CLP 5430/1964

Can’t find any info on Joe Reagan or whomever is playing on this “memory” of the great Cowboy Copas, who was just a hair less great than Hank.  Here’s one of the better tracks, Him or Me:


CLP 5222/1961

Another collection of singles from the great little Hollywood country roots/rockabilly label Sage & Sand. You can find lots of info about this label at Praguefrank’s site  and at Bigvjamboree.com. See images of Sage & Sand labels from different eras here.

Orange Juice by the Rovers, an instrumental featuring astonishing guitar. Haven’t found any info on this band.

Walk My Way Back Home,  a great rocking’ track by an authentic rockabilly artist with one of the best names in the business: Whitey Pullen..


CST 474/1965

Two fads being mined by Crown here, easy listening strings plus country. In a strange ironic twist,  turns out that the old folk tune Shenandoah has African-American roots. Check out this site for some scholarship on the subject but the LP is not worth a listen.

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Crown Gives A Hoot!

There’s a good story about how a Crown folkie LP like any of the following might have been recorded by the company here. Read it!


CST 231/1961

A decent Kingston Trio imitation group that’s duller and less exciting than the original group. All public domain tunes. None worth hearing.


CLP 5386/1963

Compilation LP of all these Crown folk LPs and more. Five tunes per side. Here’s a decent blue grass standard (Shady Grove). It may be performed by Paul Sykes though listing on label is not conclusive.


CLP 5322/1963

So who the hell was folk singer Billy Sherman? Perhaps Allan Sherman’s more serious minded, folk singing brother?  LP is standard folk singing from the era with bass & lead guitar accompaniment.  Sound quality is bad and Sherman’s voice is annoying as he attempts various accents on different folk standards.  Not worth a listen.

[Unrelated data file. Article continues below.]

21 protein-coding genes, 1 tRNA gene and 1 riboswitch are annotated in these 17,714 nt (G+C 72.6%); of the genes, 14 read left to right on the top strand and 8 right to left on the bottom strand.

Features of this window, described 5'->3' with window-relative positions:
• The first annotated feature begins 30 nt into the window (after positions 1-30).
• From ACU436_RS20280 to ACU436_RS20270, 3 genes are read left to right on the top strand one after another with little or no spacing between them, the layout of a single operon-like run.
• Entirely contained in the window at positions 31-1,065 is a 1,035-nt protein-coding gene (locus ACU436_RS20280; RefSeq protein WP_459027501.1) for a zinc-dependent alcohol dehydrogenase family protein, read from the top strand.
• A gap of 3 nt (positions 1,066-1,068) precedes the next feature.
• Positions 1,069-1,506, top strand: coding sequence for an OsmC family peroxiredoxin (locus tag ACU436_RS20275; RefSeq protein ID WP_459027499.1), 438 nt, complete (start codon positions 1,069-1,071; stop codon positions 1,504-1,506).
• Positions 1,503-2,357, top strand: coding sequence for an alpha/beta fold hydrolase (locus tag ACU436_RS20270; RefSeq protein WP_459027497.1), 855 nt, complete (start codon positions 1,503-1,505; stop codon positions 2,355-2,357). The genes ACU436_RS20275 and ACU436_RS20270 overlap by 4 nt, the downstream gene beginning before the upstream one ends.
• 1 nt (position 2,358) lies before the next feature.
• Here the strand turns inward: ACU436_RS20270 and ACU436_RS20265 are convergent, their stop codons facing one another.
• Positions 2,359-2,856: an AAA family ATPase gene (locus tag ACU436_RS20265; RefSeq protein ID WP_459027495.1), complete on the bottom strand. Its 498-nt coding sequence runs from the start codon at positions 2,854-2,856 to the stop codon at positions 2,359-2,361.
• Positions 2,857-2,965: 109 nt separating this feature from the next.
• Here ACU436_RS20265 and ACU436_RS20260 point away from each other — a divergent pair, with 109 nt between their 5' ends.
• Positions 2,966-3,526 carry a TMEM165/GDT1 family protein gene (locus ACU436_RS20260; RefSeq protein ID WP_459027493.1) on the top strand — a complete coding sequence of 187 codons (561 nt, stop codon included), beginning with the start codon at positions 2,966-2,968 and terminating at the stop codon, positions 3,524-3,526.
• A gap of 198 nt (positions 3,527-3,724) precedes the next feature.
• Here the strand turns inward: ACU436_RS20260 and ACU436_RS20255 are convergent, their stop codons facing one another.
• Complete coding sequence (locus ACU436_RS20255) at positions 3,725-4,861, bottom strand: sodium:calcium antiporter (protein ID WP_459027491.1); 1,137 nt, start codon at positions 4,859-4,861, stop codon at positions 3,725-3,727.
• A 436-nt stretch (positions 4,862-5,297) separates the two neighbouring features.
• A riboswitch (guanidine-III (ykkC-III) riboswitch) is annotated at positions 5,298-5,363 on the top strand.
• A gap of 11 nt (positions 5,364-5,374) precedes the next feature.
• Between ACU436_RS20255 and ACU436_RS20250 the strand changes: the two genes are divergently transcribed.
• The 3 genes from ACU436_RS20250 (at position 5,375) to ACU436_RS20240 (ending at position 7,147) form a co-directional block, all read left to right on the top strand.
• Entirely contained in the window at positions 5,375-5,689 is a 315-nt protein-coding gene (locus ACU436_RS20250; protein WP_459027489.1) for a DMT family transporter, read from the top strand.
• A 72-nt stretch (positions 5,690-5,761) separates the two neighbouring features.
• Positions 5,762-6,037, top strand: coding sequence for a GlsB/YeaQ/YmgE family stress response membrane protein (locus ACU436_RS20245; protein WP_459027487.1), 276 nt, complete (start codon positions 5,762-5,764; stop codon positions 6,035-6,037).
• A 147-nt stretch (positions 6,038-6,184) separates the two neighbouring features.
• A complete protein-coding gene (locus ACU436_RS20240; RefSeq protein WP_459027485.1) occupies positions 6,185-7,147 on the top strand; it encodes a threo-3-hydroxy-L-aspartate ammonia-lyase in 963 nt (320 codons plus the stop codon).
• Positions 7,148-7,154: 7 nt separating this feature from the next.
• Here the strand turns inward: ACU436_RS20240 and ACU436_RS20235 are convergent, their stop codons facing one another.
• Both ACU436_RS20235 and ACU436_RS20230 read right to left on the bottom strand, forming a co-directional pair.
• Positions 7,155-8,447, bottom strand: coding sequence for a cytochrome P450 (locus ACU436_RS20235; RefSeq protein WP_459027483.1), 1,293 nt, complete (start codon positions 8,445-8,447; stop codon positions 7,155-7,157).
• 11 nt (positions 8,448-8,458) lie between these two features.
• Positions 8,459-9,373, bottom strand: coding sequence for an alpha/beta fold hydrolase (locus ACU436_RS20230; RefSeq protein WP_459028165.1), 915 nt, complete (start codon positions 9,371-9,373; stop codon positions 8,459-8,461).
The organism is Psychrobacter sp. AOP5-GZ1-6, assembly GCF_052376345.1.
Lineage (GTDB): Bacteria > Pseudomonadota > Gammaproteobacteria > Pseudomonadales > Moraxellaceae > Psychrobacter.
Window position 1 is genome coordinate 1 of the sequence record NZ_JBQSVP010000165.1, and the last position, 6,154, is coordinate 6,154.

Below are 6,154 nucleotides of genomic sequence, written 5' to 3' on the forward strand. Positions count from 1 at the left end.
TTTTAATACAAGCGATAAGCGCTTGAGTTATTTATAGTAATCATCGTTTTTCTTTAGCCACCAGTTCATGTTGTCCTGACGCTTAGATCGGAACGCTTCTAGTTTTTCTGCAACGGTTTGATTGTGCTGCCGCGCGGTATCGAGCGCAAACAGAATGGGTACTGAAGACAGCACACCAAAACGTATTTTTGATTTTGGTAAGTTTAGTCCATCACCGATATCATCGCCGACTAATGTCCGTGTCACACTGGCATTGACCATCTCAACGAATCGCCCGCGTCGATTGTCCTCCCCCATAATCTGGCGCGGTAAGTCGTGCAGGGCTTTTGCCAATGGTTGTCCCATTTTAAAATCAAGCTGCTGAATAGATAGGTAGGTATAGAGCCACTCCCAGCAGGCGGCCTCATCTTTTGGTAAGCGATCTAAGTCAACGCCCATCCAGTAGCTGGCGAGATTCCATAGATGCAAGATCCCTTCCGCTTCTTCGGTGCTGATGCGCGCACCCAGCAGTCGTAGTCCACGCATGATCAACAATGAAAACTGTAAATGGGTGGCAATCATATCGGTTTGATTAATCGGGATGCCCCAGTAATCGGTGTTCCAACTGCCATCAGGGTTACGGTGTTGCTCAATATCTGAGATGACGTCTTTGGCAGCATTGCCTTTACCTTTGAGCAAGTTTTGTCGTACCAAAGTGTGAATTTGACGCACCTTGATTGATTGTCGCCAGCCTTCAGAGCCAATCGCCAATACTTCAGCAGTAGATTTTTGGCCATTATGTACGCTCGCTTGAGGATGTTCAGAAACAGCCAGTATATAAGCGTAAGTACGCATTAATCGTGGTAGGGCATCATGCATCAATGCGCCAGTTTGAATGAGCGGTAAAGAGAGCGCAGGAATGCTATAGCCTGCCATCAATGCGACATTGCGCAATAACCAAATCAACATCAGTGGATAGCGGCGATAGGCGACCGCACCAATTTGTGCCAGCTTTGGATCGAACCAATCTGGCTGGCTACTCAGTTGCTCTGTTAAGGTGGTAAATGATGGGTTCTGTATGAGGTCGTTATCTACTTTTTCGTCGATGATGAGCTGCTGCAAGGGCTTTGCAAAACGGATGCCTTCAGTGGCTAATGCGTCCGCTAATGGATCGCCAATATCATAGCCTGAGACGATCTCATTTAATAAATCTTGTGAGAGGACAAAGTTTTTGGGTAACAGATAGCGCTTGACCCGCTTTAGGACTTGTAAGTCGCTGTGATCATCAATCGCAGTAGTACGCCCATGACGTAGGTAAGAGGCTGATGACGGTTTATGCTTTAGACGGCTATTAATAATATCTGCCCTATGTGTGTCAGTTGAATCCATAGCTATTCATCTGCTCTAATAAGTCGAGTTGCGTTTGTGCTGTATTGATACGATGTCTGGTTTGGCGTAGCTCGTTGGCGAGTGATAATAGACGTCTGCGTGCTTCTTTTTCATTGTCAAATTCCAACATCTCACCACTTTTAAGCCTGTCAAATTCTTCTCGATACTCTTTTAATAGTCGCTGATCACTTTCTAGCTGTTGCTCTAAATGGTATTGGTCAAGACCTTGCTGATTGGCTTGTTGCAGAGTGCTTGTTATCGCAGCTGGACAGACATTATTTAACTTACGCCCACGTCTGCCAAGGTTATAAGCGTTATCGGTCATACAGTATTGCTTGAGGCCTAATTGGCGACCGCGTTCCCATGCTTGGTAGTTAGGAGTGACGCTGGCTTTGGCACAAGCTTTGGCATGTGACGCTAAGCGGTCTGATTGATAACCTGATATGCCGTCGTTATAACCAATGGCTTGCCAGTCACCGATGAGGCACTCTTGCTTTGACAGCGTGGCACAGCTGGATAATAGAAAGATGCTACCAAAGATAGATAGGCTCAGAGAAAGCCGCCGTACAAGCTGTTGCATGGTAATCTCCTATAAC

CLP 5351/1953

Besides the Scotsdale Squirrels, another Crown folk group we know something about is The Hootenairs whose members are listened on the BSN discography as Mason Williams, Marilyn Powell, Jack Powell, and Ed Douglas. Mason Williams is well known for the hit record Classical Gas which was NOT released on Crown. 

The music on More Hootenanny is good old coffee shop folk music from the 1960s with pleasant harmonies and solid banjo, dulcimer, guitar & stand up bass accompaniment. Typical is the following public domain tune, Whoa Mule:


CST 328/1963

Another decent folk group which we know nothing about.  Probably played in area coffee shops.  Not worth a listen.


CLP 5377/1963

Jim Helms plays satisfactory 12 string instrumentals on this Crown LP. The recording is shoddy with distorted percussion and under recorded guitar.  Helms may be the same session guitarist who played on a Frank Zappa LP.  Nothing else is known about him.   Here’s VooDoo Blues from the LP:


CLP 5326/1963

This LP could be called Famous & Dull Public Domain Folk Songs.  Campos & Hansen were folk singers from the 1960s who are mentioned at this website as performing in Santa Barabara back in the day.  Not much here of interest.


CST 391/1963

Another compilation volume taken from the Crown folk LPs.  Here the Scottsville Squirrel Barkers perform Walking Cane, their recording session detailed in the link above.

Here’s a tune from 12 stringer Jim Helms that also appears on his LP. The distortion of the pressing is so high that it sounds like Helms is playing an electric guitar.


CLP 5279/1962

Another fake Kingston Trio. The folk tunes here have more energy and are better recorded than some of the LPs in this posting but it’s still not work a listen.

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CLP 5038 1959 -61